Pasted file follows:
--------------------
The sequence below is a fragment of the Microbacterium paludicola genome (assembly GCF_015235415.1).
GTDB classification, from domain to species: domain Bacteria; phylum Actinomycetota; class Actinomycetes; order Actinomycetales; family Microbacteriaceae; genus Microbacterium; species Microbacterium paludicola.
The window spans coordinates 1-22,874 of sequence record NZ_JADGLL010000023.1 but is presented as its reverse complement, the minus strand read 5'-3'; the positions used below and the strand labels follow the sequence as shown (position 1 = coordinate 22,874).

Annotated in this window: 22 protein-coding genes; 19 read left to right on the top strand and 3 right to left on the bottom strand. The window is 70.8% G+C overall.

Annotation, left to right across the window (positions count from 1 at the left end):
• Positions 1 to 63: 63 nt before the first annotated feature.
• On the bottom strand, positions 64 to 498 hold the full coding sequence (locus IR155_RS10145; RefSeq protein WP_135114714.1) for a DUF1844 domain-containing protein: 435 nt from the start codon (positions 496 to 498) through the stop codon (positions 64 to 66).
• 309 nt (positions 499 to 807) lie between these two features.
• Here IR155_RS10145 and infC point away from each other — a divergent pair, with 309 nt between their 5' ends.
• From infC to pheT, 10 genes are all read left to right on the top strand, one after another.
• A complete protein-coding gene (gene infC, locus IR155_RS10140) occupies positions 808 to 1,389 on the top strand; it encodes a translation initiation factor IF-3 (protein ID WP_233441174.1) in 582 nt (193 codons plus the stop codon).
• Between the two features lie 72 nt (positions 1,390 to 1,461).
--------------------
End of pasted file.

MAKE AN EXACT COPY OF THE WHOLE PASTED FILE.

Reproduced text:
The sequence below is a fragment of the Microbacterium paludicola genome (assembly GCF_015235415.1).
GTDB classification, from domain to species: domain Bacteria; phylum Actinomycetota; class Actinomycetes; order Actinomycetales; family Microbacteriaceae; genus Microbacterium; species Microbacterium paludicola.
The window spans coordinates 1-22,874 of sequence record NZ_JADGLL010000023.1 but is presented as its reverse complement, the minus strand read 5'-3'; the positions used below and the strand labels follow the sequence as shown (position 1 = coordinate 22,874).

Annotated in this window: 22 protein-coding genes; 19 read left to right on the top strand and 3 right to left on the bottom strand. The window is 70.8% G+C overall.

Annotation, left to right across the window (positions count from 1 at the left end):
• Positions 1 to 63: 63 nt before the first annotated feature.
• On the bottom strand, positions 64 to 498 hold the full coding sequence (locus IR155_RS10145; RefSeq protein WP_135114714.1) for a DUF1844 domain-containing protein: 435 nt from the start codon (positions 496 to 498) through the stop codon (positions 64 to 66).
• 309 nt (positions 499 to 807) lie between these two features.
• Here IR155_RS10145 and infC point away from each other — a divergent pair, with 309 nt between their 5' ends.
• From infC to pheT, 10 genes are all read left to right on the top strand, one after another.
• A complete protein-coding gene (gene infC, locus IR155_RS10140) occupies positions 808 to 1,389 on the top strand; it encodes a translation initiation factor IF-3 (protein ID WP_233441174.1) in 582 nt (193 codons plus the stop codon).
• Between the two features lie 72 nt (positions 1,390 to 1,461).